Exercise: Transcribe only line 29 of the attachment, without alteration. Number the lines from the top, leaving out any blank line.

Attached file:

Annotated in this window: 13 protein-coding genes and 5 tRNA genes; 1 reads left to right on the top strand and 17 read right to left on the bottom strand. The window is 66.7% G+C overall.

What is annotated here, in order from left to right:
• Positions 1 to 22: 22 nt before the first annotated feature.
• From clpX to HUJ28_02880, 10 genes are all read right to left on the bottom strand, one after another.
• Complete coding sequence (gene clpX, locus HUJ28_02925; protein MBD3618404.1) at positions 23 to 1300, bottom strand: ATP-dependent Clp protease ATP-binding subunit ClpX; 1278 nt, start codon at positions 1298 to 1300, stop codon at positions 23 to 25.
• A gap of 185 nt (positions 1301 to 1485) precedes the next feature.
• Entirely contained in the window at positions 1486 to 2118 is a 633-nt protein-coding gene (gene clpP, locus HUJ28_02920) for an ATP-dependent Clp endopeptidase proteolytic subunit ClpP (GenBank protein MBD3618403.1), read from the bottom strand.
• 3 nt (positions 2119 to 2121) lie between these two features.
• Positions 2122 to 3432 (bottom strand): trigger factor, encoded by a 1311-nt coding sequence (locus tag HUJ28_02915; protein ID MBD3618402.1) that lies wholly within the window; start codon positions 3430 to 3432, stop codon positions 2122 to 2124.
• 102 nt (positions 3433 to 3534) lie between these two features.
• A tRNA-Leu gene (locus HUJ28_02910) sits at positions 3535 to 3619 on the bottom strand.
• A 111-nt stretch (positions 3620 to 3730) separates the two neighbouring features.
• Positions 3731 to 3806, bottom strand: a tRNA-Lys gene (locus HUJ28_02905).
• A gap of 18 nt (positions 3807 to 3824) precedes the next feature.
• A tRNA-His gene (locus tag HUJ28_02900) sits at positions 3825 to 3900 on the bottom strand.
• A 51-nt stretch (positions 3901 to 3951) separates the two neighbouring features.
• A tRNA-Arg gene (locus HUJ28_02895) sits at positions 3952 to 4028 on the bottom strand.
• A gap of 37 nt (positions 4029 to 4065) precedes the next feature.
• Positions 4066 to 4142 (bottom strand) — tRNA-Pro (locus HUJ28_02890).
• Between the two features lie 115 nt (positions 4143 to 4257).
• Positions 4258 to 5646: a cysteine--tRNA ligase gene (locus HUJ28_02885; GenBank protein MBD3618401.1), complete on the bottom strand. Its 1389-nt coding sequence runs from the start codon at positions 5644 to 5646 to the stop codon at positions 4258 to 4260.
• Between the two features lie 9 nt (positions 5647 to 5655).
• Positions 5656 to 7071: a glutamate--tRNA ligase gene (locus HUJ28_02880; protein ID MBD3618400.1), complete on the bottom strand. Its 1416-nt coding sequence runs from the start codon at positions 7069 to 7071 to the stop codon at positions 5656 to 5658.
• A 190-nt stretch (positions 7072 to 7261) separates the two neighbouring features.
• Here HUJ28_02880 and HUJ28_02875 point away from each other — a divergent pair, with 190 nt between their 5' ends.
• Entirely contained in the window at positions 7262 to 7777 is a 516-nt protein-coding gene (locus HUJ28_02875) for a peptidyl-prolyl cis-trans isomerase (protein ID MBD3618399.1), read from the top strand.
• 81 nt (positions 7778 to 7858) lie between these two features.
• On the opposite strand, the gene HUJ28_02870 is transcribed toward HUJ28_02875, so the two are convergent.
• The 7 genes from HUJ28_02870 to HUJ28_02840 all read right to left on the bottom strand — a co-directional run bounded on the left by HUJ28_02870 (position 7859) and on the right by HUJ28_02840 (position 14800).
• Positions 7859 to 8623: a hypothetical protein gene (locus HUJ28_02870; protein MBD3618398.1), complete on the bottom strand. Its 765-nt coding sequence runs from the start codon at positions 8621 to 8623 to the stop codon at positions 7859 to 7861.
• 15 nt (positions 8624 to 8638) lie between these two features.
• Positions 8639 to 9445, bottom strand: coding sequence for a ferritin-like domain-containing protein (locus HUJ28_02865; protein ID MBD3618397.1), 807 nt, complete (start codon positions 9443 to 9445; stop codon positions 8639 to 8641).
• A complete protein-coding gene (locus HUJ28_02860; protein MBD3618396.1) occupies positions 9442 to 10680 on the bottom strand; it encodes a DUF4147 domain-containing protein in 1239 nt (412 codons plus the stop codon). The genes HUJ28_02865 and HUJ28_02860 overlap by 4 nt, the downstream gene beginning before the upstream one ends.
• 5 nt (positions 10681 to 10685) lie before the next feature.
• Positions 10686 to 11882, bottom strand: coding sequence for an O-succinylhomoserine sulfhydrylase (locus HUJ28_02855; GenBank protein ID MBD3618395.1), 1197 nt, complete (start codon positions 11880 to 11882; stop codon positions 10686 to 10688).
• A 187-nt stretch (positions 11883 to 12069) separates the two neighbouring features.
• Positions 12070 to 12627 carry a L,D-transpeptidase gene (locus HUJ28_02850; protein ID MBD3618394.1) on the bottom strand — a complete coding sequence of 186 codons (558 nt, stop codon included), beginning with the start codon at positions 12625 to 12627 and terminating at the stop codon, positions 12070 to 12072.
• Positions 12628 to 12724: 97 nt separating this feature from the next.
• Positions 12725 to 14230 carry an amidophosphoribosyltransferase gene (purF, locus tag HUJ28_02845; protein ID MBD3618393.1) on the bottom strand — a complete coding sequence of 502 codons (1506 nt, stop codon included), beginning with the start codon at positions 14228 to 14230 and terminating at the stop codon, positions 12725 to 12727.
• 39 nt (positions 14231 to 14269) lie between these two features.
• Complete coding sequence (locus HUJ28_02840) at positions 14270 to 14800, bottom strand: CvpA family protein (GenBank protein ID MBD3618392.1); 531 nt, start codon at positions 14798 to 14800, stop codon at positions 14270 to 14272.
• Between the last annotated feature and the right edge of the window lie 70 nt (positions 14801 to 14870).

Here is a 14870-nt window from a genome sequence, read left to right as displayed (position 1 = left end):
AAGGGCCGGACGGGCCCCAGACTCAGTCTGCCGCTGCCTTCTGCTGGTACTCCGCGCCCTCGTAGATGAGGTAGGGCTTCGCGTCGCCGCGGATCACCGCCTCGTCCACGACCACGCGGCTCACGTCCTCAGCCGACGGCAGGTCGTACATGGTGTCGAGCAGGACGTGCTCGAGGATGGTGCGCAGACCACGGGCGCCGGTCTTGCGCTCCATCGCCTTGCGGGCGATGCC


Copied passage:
• The 7 genes from HUJ28_02870 to HUJ28_02840 all read right to left on the bottom strand — a co-directional run bounded on the left by HUJ28_02870 (position 7859) and on the right by HUJ28_02840 (position 14800).